I've often run on this problem. Now I am working on a team of 4 and we built a lot of stuff. We are still finishing somethings and making changes. The problem is that those changes can (and most probably will) cause interface/business to crash.

We do not have any kind of map that show us something like "If you change the DataSource of this table the code X on that table will have to change. And on the screen X the list will have to be changed".

Unit tests can help validate business rules, what about interface business? Can it also validate code bound to the interface? Should we rely only on unit tests? And how deep does it have to be to prevent the code breaking because of changes? Should we use some other approach as well?


You need (preferably automated) integration / system tests too, apart from unit tests, precisely to verify that changes like your example don't break existing - seemingly unrelated - functionality in your system as a whole.

UI testing is much more difficult than unit testing, but there are tools which can help at least somewhat. For web pages, e.g. HttpUnit or Selenium are recommended by many. If you tell more about the type of your system, we may be able to give more precise advice.

An intermediate path may be to write subsystem tests, which are technically like bigger unit tests, possibly involving the DB too. DbUnit is a tool which can help you in this. Subsystem tests may allow you to verify dependencies / assumptions like the one you describe, so that if you change the data source of table T, some test for code X will fail, forcing you to update that code too.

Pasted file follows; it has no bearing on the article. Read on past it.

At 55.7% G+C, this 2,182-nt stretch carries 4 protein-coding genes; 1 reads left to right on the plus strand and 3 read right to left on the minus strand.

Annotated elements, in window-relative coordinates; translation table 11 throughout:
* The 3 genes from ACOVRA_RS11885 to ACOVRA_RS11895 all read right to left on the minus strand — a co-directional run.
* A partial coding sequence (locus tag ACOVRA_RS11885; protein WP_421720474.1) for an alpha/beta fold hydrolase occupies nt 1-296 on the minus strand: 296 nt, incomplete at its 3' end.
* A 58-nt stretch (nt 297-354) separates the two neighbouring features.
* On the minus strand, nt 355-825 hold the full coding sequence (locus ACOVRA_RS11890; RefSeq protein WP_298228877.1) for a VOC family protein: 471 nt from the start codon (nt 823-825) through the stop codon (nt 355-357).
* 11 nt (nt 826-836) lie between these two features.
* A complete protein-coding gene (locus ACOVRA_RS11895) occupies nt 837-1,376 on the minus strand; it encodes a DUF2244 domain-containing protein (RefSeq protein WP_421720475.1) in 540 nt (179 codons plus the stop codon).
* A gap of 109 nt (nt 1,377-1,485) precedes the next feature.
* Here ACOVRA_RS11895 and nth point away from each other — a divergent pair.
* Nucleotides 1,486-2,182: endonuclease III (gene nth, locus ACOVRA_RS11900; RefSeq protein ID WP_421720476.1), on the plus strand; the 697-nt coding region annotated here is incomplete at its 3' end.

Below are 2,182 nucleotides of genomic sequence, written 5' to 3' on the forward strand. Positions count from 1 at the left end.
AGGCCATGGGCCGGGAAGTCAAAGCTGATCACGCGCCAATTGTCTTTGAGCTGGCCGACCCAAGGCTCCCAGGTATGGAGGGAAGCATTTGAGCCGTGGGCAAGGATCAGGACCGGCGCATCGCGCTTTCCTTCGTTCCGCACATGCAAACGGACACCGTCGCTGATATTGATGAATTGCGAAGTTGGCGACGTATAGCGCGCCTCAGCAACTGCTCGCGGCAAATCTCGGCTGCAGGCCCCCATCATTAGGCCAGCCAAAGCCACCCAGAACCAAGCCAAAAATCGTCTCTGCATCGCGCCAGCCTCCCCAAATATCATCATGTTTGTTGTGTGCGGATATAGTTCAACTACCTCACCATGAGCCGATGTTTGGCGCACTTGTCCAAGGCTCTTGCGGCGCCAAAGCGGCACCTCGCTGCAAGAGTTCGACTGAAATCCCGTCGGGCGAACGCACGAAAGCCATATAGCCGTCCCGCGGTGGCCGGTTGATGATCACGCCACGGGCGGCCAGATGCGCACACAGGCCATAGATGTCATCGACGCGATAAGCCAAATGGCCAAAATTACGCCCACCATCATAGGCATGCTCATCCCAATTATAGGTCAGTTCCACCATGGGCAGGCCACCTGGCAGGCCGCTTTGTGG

The underlying problem is that you apparently don't understand how your system works. This is sadly common for legacy apps, but your descriptions seems to suggest that this system has been built by your team from the start - in which case there is a fundamental problem with the way you work. You must absolutely learn to document dependencies within your system - and you must also work on reducing and controlling these dependencies. Pay attention to coupling and cohesion in your architecture, in order to divide your system into independent modules/components which only affect each other in well defined ways.

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